When studying in the UK people choose where to study i.,e. they are not allocated a random university. Where you go depends on your grades and how you rank your preferences. For example, if you do not place Oxford at the top of the list you are significantly less likely to be accepted even if you are Einstein personified!
Where you study determines your lifestyle to some extent, because there is a significant difference when studying in a large city such as London, Birmingham, Manchester or Liverpool or a university that is based in a smaller town such as Buckingham, Derby or Halifax. Similarly, there is considerable difference when choosing a campus university (all buildings and many living quarters are in one large area i.e. little travel through town is required for example Warwick University) or a university that has building across the town or city (for example Sheffield).
Irrespective of this you will find that being in halls of residence (like large blocks of flats) will help you get to know people very quickly, but equally, it can get quite noisy. If you prefer to be with fewer people a house (either owned by the university or a private landlord) might be more suited for you. However, finding private house-shares can be quite tricky if it is your first year or you are only in the UK for one year!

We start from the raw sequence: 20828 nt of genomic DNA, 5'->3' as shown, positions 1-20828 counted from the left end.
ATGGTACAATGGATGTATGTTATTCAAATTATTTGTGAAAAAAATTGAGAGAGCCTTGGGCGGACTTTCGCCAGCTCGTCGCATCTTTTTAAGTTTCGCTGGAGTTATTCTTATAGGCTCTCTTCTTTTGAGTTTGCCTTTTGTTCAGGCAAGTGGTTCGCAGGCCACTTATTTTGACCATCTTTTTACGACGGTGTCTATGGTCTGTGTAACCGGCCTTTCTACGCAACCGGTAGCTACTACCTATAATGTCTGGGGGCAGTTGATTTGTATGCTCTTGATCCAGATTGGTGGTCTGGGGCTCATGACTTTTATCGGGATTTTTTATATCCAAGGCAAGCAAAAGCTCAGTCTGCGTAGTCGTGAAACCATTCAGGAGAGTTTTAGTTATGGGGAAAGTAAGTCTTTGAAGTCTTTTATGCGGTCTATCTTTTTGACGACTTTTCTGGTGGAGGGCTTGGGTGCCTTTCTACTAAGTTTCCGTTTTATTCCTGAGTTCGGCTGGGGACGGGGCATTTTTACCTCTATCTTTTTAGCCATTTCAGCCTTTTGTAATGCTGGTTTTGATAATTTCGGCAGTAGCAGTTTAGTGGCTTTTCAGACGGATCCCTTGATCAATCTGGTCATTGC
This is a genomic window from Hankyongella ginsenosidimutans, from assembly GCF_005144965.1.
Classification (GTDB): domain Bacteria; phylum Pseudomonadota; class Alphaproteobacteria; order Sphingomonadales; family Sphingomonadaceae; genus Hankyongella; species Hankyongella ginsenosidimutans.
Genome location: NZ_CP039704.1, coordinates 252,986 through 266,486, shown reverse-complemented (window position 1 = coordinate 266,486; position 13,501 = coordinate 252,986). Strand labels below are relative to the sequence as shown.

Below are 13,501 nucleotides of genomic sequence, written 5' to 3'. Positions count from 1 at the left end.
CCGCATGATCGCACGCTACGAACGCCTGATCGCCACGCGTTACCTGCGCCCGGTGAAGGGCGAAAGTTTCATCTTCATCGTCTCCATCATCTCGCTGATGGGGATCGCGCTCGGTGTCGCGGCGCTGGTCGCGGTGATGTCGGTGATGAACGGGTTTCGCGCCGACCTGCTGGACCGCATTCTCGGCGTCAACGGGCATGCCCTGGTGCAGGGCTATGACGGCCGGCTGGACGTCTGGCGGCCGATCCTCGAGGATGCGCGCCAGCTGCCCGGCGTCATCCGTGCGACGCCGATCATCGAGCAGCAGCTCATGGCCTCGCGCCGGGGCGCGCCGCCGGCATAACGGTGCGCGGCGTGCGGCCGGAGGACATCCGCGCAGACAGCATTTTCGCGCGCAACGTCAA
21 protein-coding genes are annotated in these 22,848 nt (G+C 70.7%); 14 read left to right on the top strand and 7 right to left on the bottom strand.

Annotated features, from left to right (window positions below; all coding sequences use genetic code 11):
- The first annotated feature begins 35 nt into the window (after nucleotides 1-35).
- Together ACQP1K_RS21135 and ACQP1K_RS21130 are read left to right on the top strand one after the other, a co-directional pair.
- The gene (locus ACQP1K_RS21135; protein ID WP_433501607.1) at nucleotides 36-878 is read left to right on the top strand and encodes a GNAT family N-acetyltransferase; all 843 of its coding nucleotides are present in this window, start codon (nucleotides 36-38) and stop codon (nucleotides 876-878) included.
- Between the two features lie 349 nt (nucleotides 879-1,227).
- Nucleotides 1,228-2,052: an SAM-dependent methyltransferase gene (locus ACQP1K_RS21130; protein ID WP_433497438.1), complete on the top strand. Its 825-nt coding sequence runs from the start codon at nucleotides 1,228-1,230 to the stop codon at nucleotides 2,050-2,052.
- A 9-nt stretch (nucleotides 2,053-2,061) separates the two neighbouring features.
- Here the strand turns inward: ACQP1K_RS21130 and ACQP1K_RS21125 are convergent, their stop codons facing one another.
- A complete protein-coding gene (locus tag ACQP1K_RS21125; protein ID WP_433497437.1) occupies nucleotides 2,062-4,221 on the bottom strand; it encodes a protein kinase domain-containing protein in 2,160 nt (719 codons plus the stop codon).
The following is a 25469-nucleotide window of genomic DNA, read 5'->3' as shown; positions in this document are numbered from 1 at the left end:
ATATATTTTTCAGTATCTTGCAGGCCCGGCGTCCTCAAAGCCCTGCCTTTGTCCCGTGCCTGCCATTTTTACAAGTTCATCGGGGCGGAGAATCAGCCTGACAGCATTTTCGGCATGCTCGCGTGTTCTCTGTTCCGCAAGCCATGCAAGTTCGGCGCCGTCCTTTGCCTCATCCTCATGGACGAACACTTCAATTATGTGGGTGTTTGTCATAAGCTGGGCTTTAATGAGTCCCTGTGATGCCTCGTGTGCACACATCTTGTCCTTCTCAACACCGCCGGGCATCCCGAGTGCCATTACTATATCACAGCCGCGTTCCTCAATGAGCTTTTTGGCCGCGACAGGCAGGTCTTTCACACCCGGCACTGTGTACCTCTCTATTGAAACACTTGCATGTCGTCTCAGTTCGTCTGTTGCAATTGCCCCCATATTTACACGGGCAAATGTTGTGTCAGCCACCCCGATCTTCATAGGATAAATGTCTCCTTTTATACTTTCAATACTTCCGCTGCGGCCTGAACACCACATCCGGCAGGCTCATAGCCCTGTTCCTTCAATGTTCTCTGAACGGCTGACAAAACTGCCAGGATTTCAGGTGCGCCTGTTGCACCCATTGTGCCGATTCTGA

The Student Union and Student Clubs often have as much an effect on a student’s life as the course studied. The Student Union is not only the committee of students who represent the student body, but also a building which is the centre of a university as there are often offices that provide help and advice and, most importantly, the student subsidised bar and canteen. If you have hobbies and want to meet likeminded people, it is a good idea to go to the club fair during the first week of each academic year where you can enrol in clubs. There are as many clubs, hobbies and interest groups that you can think of and more at pretty much every university, ranging from anything to do with politics, music and theatre, sport, religion, all the way to Quidditch! 
Please note, that universities that run a collegiate system, especially Oxford and Cambridge, will have all the above on a smaller but by no means watered down scale for each college! So if you are not careful, you can find that the none-academic life can take over the academic life!
Overall, life in the UK is similar to life in other European countries, but you may wish to look out for the international student association as they will have a meeting and provide advice for none UK students during Fresher’s Week (the first week at uni but not the first week of studying!) and will be a port of call in need of help during your year in the UK.